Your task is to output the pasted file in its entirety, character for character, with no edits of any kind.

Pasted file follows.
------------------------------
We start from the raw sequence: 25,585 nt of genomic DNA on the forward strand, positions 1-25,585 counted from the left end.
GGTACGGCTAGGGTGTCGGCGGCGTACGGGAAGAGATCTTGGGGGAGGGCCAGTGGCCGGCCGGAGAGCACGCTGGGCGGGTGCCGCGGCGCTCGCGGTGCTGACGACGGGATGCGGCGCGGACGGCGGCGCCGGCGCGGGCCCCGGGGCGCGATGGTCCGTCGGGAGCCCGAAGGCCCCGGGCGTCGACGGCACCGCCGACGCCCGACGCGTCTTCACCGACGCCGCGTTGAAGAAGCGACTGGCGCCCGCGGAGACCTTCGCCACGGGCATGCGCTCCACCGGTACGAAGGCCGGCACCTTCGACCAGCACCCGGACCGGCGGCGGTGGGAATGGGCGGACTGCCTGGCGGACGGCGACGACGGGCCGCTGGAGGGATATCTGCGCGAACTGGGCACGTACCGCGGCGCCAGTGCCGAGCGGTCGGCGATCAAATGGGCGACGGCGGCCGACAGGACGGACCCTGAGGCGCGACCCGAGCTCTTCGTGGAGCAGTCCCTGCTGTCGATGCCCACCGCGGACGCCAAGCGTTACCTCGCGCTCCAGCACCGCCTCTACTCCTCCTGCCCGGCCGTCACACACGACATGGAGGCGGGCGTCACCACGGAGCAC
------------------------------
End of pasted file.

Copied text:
We start from the raw sequence: 25,585 nt of genomic DNA on the forward strand, positions 1-25,585 counted from the left end.
GGTACGGCTAGGGTGTCGGCGGCGTACGGGAAGAGATCTTGGGGGAGGGCCAGTGGCCGGCCGGAGAGCACGCTGGGCGGGTGCCGCGGCGCTCGCGGTGCTGACGACGGGATGCGGCGCGGACGGCGGCGCCGGCGCGGGCCCCGGGGCGCGATGGTCCGTCGGGAGCCCGAAGGCCCCGGGCGTCGACGGCACCGCCGACGCCCGACGCGTCTTCACCGACGCCGCGTTGAAGAAGCGACTGGCGCCCGCGGAGACCTTCGCCACGGGCATGCGCTCCACCGGTACGAAGGCCGGCACCTTCGACCAGCACCCGGACCGGCGGCGGTGGGAATGGGCGGACTGCCTGGCGGACGGCGACGACGGGCCGCTGGAGGGATATCTGCGCGAACTGGGCACGTACCGCGGCGCCAGTGCCGAGCGGTCGGCGATCAAATGGGCGACGGCGGCCGACAGGACGGACCCTGAGGCGCGACCCGAGCTCTTCGTGGAGCAGTCCCTGCTGTCGATGCCCACCGCGGACGCCAAGCGTTACCTCGCGCTCCAGCACCGCCTCTACTCCTCCTGCCCGGCCGTCACACACGACATGGAGGCGGGCGTCACCACGGAGCAC